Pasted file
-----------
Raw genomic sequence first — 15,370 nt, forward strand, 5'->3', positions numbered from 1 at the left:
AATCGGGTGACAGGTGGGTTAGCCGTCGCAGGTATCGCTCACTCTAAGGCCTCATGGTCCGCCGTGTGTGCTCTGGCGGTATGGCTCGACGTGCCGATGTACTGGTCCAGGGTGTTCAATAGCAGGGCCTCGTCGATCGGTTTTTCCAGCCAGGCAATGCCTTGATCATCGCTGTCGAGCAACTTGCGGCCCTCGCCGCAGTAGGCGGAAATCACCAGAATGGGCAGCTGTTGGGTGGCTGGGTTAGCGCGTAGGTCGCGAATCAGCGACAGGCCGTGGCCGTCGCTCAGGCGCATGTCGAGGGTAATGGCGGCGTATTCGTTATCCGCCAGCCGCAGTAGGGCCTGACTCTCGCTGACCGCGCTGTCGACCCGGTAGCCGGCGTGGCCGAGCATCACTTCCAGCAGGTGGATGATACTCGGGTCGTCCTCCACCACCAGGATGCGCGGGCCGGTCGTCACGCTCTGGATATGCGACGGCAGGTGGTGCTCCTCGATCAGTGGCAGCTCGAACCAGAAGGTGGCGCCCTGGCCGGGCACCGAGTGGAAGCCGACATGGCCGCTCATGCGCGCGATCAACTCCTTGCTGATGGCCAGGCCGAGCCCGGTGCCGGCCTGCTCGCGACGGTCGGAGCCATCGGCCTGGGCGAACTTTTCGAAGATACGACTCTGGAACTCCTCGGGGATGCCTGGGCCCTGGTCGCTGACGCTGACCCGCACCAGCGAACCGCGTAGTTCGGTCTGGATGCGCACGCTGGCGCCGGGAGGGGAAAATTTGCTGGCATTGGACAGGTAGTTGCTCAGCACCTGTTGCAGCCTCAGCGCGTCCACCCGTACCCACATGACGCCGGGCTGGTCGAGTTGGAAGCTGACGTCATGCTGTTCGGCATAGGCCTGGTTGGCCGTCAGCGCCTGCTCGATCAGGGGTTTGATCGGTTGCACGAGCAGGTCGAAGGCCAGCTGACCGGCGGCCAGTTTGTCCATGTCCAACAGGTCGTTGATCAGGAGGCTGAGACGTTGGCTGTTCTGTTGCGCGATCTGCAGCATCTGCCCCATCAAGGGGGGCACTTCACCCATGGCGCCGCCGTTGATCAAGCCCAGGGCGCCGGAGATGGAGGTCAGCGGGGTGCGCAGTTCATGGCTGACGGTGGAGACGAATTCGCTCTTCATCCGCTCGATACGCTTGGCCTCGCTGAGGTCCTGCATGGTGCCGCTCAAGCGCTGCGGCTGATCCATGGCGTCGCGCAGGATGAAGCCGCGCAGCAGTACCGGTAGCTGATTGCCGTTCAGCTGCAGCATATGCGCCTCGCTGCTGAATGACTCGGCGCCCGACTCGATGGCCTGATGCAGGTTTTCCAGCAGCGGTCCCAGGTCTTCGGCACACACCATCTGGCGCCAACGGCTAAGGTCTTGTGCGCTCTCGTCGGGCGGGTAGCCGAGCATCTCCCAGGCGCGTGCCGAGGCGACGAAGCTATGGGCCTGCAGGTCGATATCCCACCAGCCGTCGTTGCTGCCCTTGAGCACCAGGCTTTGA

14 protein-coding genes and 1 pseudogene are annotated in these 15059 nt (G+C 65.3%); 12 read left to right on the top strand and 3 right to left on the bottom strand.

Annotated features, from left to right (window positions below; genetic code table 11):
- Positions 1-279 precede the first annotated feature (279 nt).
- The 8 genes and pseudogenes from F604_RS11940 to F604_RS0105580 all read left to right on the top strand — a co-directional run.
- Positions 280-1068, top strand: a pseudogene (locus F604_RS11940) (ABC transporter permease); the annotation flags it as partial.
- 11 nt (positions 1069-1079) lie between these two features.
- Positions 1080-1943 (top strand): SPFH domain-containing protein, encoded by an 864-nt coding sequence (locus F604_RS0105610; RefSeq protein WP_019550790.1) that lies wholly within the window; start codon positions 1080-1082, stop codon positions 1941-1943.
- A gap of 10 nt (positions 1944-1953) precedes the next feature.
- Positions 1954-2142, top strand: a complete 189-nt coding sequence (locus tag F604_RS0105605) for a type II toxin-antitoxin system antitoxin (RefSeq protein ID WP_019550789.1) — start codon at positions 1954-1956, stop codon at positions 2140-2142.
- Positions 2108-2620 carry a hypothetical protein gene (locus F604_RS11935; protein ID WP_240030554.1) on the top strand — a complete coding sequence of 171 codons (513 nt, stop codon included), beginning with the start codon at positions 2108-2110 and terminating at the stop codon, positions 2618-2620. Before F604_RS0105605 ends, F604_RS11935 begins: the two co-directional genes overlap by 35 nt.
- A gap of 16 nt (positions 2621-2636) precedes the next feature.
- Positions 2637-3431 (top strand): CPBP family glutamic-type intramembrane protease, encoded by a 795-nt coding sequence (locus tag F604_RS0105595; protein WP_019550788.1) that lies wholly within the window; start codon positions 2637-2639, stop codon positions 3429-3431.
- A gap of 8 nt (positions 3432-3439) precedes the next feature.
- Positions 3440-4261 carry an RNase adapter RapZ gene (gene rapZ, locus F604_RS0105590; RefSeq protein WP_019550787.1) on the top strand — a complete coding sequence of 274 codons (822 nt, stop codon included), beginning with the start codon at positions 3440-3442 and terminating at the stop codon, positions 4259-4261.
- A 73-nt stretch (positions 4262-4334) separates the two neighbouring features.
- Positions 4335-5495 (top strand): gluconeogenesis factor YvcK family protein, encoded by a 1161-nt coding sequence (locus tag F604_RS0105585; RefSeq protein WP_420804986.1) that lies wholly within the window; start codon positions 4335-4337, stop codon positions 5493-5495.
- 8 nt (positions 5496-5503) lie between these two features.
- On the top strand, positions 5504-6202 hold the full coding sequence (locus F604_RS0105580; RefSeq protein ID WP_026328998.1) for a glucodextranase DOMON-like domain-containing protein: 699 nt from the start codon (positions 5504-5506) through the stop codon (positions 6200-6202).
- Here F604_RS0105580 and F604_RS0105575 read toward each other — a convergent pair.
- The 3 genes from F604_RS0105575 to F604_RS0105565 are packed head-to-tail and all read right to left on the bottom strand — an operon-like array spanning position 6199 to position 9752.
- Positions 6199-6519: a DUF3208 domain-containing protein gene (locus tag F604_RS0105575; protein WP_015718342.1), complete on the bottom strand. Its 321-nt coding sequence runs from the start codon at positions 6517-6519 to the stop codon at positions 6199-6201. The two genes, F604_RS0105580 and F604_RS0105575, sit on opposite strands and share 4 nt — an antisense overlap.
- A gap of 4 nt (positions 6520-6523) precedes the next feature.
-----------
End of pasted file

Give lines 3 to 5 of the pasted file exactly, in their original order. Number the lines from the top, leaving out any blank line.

14 protein-coding genes and 1 pseudogene are annotated in these 15059 nt (G+C 65.3%); 12 read left to right on the top strand and 3 right to left on the bottom strand.

Annotated features, from left to right (window positions below; genetic code table 11):
- Positions 1-279 precede the first annotated feature (279 nt).